It's time to tailor grazing plans to your lambing targets

File photo
File photo
John Large

John Large

After a difficult year for growing grass and the subsequent fodder deficit on a lot of farms, especially in the southern and eastern counties, it is now time to start thinking about next spring's grass.

Ireland has one major competitive advantage when it comes to sheep production and that is our ability to grow grass.

Early spring grass will have a limited amount of energy stored in its root system and therefore growth depends on the amount of green leaf present to capture the energy from the sun.

The more leaf that is present the more energy will be captured and the higher the growth rate will be. This is why fields that are grazed bare throughout the winter are very slow to recover in the spring.

So in order to maximize the amount of grass that is available next spring, a plan should be put in place.

Grazing out fields as bare as possible allows light down to the base of the grass plant and encourages tillering.

It also prevents old grass from decaying over the winter and smothering the grass underneath. In order to give the field a chance to recuperate and produce a crop for grazing next spring, a rest period of at least 120 days is required in the case of a good ryegrass sward. It's even longer for pastures that have less productive grass in them.

The date on which you should start closing off ground is dictated by your lambing date.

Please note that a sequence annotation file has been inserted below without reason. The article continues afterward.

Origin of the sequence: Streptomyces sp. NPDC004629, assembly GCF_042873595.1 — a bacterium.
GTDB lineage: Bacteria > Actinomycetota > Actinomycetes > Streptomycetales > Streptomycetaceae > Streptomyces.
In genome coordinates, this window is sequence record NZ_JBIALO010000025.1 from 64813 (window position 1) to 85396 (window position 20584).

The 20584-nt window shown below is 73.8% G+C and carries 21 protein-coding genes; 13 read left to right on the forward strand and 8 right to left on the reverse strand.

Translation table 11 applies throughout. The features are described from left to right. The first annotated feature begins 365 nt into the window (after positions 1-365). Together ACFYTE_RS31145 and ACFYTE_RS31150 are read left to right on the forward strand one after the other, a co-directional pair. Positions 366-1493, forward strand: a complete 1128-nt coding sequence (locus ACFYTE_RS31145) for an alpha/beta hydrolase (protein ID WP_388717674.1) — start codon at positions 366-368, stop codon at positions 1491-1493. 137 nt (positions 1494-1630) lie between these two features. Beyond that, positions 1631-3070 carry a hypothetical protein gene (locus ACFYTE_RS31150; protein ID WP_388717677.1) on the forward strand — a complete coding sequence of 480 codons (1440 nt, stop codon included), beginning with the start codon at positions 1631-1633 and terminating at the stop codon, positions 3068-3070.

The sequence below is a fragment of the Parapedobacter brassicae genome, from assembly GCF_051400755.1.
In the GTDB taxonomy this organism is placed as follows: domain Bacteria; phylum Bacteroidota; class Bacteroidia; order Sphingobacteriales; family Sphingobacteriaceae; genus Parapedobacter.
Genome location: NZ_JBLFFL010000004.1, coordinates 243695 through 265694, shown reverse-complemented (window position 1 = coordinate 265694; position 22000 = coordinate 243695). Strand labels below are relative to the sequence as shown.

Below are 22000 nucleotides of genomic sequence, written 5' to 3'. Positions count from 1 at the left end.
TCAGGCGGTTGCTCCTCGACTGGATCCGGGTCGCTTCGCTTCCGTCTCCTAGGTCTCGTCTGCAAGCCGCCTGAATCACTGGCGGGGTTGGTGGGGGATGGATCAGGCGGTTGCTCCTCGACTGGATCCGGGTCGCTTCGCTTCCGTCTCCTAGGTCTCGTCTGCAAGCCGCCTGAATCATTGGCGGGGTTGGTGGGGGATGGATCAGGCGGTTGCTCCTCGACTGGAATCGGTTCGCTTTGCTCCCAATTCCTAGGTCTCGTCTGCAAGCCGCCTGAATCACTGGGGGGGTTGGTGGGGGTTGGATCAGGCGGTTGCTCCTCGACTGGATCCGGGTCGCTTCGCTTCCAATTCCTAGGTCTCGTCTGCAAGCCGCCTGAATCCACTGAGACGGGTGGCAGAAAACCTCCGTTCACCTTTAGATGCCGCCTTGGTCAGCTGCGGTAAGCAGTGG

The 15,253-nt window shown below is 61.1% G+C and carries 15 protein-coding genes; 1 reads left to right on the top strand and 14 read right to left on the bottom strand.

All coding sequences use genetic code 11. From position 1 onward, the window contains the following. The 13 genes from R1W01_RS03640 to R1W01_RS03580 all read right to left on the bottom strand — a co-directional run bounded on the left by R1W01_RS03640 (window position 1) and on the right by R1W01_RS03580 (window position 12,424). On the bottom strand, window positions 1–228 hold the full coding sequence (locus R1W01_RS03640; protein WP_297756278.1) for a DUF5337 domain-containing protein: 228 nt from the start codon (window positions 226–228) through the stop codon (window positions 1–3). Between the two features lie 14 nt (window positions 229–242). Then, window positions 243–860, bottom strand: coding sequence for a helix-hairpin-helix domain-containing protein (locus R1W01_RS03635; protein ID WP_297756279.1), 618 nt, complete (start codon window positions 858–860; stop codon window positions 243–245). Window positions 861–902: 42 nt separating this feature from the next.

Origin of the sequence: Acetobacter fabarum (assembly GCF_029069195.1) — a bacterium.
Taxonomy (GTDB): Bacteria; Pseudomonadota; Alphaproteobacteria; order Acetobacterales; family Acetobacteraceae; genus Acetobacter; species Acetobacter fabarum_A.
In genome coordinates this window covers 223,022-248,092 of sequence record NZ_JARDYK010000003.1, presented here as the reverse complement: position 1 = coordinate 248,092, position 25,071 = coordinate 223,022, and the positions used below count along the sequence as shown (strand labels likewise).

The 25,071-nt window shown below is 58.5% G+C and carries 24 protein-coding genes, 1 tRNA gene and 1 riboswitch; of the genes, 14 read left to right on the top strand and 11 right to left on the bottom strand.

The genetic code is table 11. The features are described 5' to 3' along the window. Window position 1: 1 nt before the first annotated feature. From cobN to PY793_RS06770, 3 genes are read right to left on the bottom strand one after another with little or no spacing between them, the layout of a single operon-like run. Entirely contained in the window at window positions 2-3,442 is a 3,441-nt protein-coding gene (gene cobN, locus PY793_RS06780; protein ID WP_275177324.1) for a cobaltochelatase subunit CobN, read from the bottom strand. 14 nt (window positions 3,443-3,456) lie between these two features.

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In our case, we will have to start closing the last week in October in the fields where 70pc of the ewes will lamb in the first two weeks of lambing.

The minimum amount of area that should be closed 120 days previously is one acre for every seven ewes. So going by this measure, we need to close off about 50 acres by early November.

We will close fields with good shelter and also near the lambing shed.

Once the mating period has been completed there is some benefit in having ewes on a maintenance diet.

During this period most ewes will make do with about 1kg of DM per head per day of autumn grass.

Contrast that with just after lambing when the ewe needs .3kg of top quality feed per day to meet her demands of producing milk.

If ewes are not adequately fed in early lactation, this will have an effect on the lamb thrive and we will need expensive meal to make-up the shortfall.

You can either graze the grass over the winter when the ewe would make-do on lesser rations of hay or silage or you can graze it in spring-time when it is much more valuable in terms of feeding value and a greater effect on animal performance.

Like a candle, you cannot burn it at both ends. I will close off in time and hopefully there will be grass available next spring.

We will move ewes onto fodder-beet tops, forage rape and maybe some grass if we can rent it from cattle farms but that is probably not really an option this year.

So if your ewes are due to start lambing next March then start planning to have some ground ready for closing by early November.

A big help this year should be the extension of the slurry application date to the end of October.

The first few fields that we close off will get what slurry we have left in the tank.

John Large farms at Gortnahoe, Co Tipperary

Indo Farming

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